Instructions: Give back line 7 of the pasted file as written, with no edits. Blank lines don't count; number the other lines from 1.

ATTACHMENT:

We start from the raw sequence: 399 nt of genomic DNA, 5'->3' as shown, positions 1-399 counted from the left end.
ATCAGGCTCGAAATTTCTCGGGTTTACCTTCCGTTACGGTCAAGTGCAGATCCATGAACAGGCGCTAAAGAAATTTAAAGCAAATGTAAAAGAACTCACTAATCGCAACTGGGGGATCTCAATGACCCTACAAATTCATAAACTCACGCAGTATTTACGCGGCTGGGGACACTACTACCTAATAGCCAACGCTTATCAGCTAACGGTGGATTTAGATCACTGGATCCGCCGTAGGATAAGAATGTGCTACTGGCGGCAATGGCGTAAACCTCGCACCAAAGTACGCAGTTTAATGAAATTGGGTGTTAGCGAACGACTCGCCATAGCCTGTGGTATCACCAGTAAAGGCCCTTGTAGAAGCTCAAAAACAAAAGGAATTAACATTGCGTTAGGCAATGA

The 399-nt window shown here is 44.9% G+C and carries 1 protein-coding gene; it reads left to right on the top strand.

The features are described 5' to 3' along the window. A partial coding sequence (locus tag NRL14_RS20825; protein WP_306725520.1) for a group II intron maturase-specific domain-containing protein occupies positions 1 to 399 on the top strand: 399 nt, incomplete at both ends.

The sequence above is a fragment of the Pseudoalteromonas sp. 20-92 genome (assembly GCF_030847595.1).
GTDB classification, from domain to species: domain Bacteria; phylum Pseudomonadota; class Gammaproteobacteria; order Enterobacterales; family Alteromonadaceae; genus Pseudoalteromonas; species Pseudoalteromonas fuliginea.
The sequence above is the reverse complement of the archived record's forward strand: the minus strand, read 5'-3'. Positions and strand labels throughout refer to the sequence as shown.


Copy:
The sequence above is the reverse complement of the archived record's forward strand: the minus strand, read 5'-3'. Positions and strand labels throughout refer to the sequence as shown.